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Link: http://codepad.org/G1ws5Bu3    [ raw code | fork ]

j_king - Python, pasted on Feb 3:
#!/usr/bin/env python

"""

rotate.py -- A simple function for comparing whether a given string is
a rotation of another.

(c) 2012, James King

"""

__author__ = 'James King'
__email__ = 'james@agentultra.com'


import doctest


def split_string(s, separator_p, include_separator=False):
    """
    Return a list of strings from 's' using the test function
    'separator_p' as the delimiter.

    'separater_p' is a function that takes a single character string
    as its argument and should return a Boolean.

    If include_separator is True, then include the delimiting
    character in the word.

    >>> split_string("the quick brown fox", lambda c: c.isspace())
    ['the', 'quick', 'brown', 'fox']
    >>> split_string("the1quick2brown2fox", lambda c: c.isdigit())
    ['the', 'quick', 'brown', 'fox']
    >>> split_string("the1quick2brown2fox", lambda c: c.isdigit(),
    ...              include_separator=True)
    ['the', '1quick', '2brown', '2fox']
    >>> split_string("ProgrammingPraxis", lambda c: c.isupper(),
    ...              include_separator=True)
    ['Programming', 'Praxis']
    """
    words = []
    pivot = 0
    for idx, char in enumerate(s):
        if separator_p(char):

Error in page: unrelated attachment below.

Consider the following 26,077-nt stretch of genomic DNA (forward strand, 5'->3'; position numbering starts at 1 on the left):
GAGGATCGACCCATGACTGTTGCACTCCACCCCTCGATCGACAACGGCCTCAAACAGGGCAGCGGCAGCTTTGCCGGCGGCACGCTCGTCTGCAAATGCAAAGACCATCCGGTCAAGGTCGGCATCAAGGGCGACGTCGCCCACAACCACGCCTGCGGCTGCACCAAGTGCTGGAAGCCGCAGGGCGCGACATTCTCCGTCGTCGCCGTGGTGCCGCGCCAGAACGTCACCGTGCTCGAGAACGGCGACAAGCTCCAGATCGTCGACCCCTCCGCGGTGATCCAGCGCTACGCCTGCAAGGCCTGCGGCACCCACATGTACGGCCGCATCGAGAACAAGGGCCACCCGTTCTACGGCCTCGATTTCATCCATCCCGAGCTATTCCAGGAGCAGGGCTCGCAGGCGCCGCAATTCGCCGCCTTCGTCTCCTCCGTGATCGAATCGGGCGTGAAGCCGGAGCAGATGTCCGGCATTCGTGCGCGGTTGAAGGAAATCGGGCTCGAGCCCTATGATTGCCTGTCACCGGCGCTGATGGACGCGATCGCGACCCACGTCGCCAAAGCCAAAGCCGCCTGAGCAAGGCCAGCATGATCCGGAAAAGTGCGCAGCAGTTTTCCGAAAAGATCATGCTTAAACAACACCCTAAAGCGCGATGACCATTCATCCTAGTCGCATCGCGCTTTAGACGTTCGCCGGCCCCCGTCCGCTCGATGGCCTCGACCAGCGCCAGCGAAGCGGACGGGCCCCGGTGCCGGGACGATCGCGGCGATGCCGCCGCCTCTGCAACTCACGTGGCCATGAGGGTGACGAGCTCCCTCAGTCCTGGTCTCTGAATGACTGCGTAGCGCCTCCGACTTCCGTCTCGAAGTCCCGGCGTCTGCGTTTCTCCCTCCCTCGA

words.append(s[pivot:idx])
            pivot = idx if include_separator else idx + 1
    if pivot < len(s):
        words.append(s[pivot:])

    if include_separator:
        # filter the special case where the first word includes the
        # separator and we append an empty list to words. (ie:
        # 'CamelCase')
        return filter(lambda x: len(x), words)
    else:
        return words


def rotate(s1, s2, separator=lambda s: s.isupper(), include_sep=True):
    """
    Return True if s1 is a rotation of s2.

    'separator' is a function that takes one argument, a single
    character string, which determines the word delimiter.

    'include_sep' determines whether to include the delimiter
    character in the words to be compared.

    >>> rotate("ProgrammingPraxis", "PraxisProgramming")
    True
    >>> rotate("ProgrammingPraxis", "ProgrammingPrasix")
    False
    >>> rotate("AReallyInterestingExample", "ExampleInterestingReallyA")
    True
    >>> rotate("test1_test2", "test2_test1", separator=lambda c: c == '_',
    ...        include_sep=False)
    True

    But if you include the separator:

    >>> rotate("test1_test2", "test2_test1", separator=lambda c: c == '_')
    False

    Becase the word list will look like ['test1', '_test2'] and
    ['test2', '_test1'] for s1 and s2 respectively.  A general rule of
    thumb is to leave out the separator if it's not a part of the
    words you want to check (ie: 'test1_test2' is bad, but 'CamelCase'
    is good).

    >>> rotate("asdasd", "asdasd")
    True
    >>> rotate("asdasd", "erferf")
    False

    If no separator is found, the function will treat the word list as
    a single word and do what we expect it to.
    """
    s1_words = split_string(s1, separator, include_separator=include_sep)
    s2_words = split_string(s2, separator, include_separator=include_sep)
    s2_words.reverse()

    if s1_words == s2_words:
        return True
    else:
        return False


if __name__ == '__main__':
    doctest.testmod()


Output:
No errors or program output.


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